The likes of Richard Strauss and Claude Debussy were writing pieces that were so full of chromaticism that the designated key centre had almost become meaningless.
Composers began experimenting with atonality – music that does not contain the hierarchies, cadences and tonalities found in most western music.
Following on from initial experiments with free-form atonality, Schoenberg began to work on a system to give a sense of order to this rather dissonant strand of music.
Twelve-tone serialism takes the twelve notes of the chromatic scale and places them into a fixed order.
This is our tone row, which forms the basis of the piece.
The notes should always appear in that order and, strictly speaking, no note should be repeated until the tone row has been stated in full.
This means that twelve-tone music tends to sound radically different to more traditional tonal music.
All of the twelve tones are of more or less equal importance, which is not the case in tonal music.
For example, in a piece in C major, C is clearly the most important note.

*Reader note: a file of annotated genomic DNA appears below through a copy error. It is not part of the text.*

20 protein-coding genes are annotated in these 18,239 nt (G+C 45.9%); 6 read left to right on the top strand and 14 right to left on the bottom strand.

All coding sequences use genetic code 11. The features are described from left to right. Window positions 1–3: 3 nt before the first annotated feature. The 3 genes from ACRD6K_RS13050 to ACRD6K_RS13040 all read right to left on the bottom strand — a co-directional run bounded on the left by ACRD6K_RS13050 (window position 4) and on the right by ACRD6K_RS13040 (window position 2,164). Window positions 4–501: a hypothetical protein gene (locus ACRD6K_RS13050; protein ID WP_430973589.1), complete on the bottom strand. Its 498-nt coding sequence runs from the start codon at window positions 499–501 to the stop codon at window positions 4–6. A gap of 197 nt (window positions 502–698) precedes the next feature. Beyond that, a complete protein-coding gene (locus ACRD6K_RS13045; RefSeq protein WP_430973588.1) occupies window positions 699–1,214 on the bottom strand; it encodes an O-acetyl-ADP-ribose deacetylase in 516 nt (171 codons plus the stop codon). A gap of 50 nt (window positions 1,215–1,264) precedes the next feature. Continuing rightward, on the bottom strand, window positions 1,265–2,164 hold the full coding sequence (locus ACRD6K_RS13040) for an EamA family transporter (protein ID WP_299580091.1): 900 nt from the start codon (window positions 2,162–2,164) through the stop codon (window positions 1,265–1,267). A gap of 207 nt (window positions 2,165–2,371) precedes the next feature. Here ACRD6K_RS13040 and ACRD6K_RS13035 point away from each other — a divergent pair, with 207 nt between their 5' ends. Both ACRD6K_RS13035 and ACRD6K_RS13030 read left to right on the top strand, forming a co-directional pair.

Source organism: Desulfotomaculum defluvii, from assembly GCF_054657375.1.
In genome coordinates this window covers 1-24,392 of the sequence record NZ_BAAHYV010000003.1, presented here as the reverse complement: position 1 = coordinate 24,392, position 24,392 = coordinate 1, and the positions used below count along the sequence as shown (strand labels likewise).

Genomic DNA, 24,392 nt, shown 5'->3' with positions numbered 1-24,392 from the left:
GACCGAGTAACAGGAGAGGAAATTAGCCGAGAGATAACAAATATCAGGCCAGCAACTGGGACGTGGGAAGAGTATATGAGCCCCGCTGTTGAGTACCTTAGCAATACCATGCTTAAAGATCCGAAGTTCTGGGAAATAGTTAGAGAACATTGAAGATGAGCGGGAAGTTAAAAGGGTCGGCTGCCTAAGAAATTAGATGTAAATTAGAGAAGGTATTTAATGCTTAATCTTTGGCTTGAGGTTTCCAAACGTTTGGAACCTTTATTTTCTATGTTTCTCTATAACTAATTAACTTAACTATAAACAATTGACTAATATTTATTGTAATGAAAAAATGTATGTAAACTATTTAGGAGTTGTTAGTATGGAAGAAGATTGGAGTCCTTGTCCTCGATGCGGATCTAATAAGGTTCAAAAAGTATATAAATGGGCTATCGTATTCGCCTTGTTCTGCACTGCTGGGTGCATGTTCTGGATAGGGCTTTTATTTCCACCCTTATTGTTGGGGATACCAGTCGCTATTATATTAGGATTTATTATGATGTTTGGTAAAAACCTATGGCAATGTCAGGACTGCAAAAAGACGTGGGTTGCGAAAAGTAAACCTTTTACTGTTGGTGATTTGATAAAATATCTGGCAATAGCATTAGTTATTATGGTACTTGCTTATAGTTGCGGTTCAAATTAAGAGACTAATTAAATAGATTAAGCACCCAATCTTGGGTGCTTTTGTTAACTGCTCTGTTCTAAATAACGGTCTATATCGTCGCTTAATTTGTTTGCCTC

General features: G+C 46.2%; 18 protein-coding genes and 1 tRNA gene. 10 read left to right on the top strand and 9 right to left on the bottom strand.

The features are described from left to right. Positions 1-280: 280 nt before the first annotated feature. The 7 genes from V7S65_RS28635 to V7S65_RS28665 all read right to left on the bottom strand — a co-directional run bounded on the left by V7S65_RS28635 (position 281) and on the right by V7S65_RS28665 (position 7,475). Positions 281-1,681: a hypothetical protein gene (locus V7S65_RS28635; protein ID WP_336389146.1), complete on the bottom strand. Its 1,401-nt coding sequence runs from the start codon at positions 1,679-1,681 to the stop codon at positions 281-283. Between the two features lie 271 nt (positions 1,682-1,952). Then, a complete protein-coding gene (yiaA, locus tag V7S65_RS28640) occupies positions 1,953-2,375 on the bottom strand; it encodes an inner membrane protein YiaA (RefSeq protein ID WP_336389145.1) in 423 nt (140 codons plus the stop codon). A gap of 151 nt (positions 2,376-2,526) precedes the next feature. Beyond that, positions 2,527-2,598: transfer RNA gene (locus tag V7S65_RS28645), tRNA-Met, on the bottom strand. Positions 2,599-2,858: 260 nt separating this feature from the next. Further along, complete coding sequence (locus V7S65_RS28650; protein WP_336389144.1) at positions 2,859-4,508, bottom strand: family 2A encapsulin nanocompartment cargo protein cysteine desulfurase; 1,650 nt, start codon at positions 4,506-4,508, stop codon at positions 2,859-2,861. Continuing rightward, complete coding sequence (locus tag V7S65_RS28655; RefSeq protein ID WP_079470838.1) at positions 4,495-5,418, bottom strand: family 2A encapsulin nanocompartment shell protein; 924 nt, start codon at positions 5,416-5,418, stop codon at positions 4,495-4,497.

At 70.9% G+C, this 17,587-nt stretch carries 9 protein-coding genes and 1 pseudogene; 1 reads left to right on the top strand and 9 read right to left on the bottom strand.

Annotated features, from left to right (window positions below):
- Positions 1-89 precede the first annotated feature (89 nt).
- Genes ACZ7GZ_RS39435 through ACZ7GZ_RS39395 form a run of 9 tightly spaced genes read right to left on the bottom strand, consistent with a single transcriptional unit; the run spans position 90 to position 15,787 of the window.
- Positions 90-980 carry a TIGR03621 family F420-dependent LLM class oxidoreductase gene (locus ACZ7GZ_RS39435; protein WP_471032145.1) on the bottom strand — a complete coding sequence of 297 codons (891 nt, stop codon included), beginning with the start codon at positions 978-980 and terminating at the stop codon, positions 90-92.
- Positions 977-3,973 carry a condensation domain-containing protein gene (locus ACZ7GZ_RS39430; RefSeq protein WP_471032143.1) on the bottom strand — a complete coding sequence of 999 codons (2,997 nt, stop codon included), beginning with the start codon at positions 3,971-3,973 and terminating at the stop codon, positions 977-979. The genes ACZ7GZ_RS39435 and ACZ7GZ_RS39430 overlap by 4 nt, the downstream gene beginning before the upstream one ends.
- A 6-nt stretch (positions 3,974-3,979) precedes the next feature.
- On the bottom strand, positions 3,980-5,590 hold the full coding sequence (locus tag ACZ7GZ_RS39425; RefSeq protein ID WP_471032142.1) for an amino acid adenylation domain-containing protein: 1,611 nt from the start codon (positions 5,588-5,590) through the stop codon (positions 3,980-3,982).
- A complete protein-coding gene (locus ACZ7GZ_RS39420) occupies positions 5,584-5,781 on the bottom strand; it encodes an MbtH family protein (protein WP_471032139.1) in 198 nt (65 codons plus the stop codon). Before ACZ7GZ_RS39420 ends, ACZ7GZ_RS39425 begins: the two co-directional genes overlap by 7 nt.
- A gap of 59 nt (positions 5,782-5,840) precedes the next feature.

Treatment of the Tone Row in Twelve-Tone Serialism
Different rhythms may be applied to the tone row, and it may also be treated or manipulated in various ways:
- The prime – this is the tone row in its original form
- The retrograde – this is when the notes of the tone row are played in reverse order
- The inversion – when the intervals of the tone row are inverted, so a rising major second would become a descending major second
- The retrograde inversion – when the inverted row is played backwards.
The notes of the tone row can be played in any octave, meaning that twelve-tone music often features wide interval leaps.
Schoenberg was initially very strict about following the rules, but his later work tended to use serialist techniques in a more relaxed fashion.